January 27, 2014 6:24 PM   Subscribe

Send me an email with your manuscript attached, and I'll print it out and mail it to your publisher for you.

It's a major hassle sometimes for me to get my act together enough to print out a story and submit it in to one of the markets that doesn't support electronic submissions. So I made a site where you, via email, and without creating any accounts, can pay for someone else (me) to put your manuscript in the mail.

I won't be a lazy bum when it comes to your shiz, I promise.

How it works

You send an email with certain predefined attachments to the specified address. You get a reply back within a minute or two with a quote, and a link you can use to review details and make a payment via PayPal. If you pay, I print and send it off sometime within the next business day. You'll get another email to let you know once it's in the mail.

If you don't bite, just move on and you'll never hear from the site again.

Why it's designed this way

Everyone has email. Everyone hates hassle. I had code to tie into Mandrill (which sends the emails) already from previous projects; I also had code available to work with the "classic" PayPal APIs, which are perfect for this kind of minimalist, funky thing. Since I'm offloading Mandrill and the email inbox to someone else, all I had to do was whip up the behind-the-scenes logic and I was good to go.

Virtually no infrastructure and no costs if no one bites, but a great idea if they do.

Why you should use it

So I can quit my day job.

One last thing

I asked this question to help come up with the domain name. If you can think of a better fit that's open, send me a memail. I'd appreciate it.

Feedback greatly appreciated.
Role: programmer
posted by jsturgill (5 comments total) 2 users marked this as a favorite

I'm not a potential customer. But I think it's a useful service. Perhaps not just for the manuscript submission purpose. Lots of people have other things to print and mail, and would pay to outsource that chore. I would suggest, however, that you make your site somewhat more user friendly. For example, a clickable email link. And some kind of pricing schedule rather than having to ask for a quote. Ideally, the quote turnaround thing should be eliminated and you could just fill out a form: how many pages; regular mail, priority or FedEx, whatever; any other options; submit file and pay, done.
posted by beagle at 5:26 PM on January 31, 2014

I favorited your site. I absolutely hated trying to pull off manuscript printing when I was out of Universities for a while. I will share this with my colleagues.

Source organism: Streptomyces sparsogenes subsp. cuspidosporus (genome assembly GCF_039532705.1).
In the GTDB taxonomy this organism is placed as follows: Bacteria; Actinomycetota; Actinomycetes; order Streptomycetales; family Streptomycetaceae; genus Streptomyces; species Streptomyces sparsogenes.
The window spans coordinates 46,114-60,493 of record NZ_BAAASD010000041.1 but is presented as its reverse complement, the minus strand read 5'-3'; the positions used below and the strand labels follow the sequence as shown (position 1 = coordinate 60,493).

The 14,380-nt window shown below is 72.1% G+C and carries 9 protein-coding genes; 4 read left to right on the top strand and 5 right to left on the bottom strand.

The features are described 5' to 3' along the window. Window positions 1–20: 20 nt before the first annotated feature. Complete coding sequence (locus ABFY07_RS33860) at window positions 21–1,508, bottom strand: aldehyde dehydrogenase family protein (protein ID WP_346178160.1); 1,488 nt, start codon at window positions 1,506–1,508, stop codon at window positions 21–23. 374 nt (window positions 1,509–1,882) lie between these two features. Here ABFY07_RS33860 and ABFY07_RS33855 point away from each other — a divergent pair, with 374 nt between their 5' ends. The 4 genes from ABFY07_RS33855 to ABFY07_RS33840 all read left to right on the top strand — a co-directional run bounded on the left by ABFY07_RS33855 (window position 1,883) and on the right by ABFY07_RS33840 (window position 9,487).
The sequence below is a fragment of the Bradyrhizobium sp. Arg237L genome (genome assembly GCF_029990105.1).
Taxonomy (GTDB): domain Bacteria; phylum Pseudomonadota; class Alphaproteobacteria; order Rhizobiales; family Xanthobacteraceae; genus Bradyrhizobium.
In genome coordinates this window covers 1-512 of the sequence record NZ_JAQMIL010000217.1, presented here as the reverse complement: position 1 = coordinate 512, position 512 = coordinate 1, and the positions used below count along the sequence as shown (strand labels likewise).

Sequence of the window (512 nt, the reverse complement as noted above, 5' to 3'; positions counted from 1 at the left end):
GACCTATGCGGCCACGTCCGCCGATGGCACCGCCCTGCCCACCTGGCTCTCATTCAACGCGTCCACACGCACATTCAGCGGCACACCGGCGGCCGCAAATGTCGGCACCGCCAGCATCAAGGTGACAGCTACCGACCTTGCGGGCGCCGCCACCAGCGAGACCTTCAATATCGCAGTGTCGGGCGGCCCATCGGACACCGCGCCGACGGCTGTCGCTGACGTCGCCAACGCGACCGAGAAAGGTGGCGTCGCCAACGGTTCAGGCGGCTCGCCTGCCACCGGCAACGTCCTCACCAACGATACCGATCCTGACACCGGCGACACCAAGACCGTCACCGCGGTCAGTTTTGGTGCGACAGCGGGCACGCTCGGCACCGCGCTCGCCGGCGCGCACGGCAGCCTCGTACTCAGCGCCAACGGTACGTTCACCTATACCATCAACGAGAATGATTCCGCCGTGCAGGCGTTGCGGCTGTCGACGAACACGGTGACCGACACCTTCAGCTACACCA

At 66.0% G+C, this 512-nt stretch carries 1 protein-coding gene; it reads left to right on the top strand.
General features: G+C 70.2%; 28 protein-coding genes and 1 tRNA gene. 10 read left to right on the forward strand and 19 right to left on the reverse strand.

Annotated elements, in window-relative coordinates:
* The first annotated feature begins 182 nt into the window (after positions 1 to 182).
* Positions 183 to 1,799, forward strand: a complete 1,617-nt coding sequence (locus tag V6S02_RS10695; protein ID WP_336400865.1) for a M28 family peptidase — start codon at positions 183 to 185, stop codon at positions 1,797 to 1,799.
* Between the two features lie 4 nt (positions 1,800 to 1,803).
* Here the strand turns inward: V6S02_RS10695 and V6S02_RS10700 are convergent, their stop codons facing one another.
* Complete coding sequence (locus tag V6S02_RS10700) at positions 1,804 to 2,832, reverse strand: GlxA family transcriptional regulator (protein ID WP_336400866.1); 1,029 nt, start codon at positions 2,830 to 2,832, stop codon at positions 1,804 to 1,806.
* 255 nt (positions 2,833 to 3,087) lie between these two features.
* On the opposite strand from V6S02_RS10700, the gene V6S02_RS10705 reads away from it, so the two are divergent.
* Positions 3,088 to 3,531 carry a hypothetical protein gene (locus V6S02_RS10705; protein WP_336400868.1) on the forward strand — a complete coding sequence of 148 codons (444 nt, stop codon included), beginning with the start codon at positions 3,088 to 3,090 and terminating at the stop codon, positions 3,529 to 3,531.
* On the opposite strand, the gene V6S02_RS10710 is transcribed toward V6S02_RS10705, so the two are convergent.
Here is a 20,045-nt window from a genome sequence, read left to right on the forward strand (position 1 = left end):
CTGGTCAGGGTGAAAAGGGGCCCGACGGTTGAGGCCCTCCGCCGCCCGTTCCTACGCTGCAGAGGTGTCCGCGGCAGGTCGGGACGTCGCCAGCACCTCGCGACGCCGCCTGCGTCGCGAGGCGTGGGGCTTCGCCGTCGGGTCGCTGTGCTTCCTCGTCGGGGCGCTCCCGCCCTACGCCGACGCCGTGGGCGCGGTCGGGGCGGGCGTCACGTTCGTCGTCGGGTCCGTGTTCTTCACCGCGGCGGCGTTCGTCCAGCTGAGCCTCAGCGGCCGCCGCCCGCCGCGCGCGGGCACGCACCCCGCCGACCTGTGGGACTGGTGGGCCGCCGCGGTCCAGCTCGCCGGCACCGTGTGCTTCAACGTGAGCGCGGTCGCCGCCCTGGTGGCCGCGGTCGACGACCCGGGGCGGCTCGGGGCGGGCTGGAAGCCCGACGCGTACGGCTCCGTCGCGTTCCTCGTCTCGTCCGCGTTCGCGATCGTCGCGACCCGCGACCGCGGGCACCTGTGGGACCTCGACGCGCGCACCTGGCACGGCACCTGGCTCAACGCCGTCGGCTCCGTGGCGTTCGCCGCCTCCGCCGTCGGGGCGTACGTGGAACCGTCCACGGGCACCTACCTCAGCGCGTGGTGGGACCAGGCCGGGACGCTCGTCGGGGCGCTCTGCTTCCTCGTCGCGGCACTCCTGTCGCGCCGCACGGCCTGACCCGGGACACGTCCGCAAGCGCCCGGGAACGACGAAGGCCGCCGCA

posted by DinoswtfEd at 9:10 AM on February 1, 2014

Thanks for the feadback, beagle. Very helpful!

I don't want a form because, well, it's the common approach. Where's the excitement? If this gets any traction, the account-less and email-centered aspects of it are likely to be the most buzz-worthy parts.

Also, people can be wrong or make typos. When I get the document(s), my script calculates the page count accurately without having to worry about human error.

Part of my desire to avoid a form may also be my perspective on what is simple; to me, sending the email with attachments takes two seconds and zero thought once I've grasped the concept, whereas forms always require more concentration on my part.

I've been spending time since posting it working on an infrastructure to make it simple to add multiple inboxes. That's mostly complete, so letter@... will be up shortly (same deal, but no SASE), as well as documentation@... (which will reply with all currently active inboxes).

I've also been working on making it domain agnostic, so that if/when a better domain name comes up, I can switch without worrying about the code. Also it would allow me to run the same code on multiple domains, if that came up.

Once all that's out of the way, I'm going to make the "to" and "from" fields editable, so you can correct any mistakes before you check out.

Finally, after all that, I'll make them optional; you can enter the to and from addresses on the quote page before you check out if you leave them off your email.

I think those last two changes should make it much more user friendly. The final user-friendly step will be to make a quick screencast on the page walking through each step, and maybe some help files for the truly clueless explaining how to make a text file on Mac & Windows, how to export to PDF or print to PDF from MS Office and LibreOffice, and so on.

Long after all of that I'll start adding premium options to the checkout page (delivery confirmation, overnight delivery, color printing, that sort of thing).

All of which is just FYI. I really appreciate the feedback. Like everyone, I have blinders and perspective is valuable. A clickable email link on the page--why didn't I think of that???
posted by jsturgill at 11:44 AM on February 1, 2014

Wow. I just looked back over what I wrote and it's quite the sprawling breathless mess. I'm excited by the project and eager to talk people's ears off about it, but I think I'll not post here again unless someone has a question or a problem with the site, or there's a major update.

Thanks for being interested in it!
posted by jsturgill at 11:56 AM on February 1, 2014

Multiple inboxes are up on the live site now. It's just letter@ and manuscript@ for the moment.

Editable to & from fields on the quote page is next up, followed by making them optional in the original email.
posted by jsturgill at 12:58 PM on February 6, 2014

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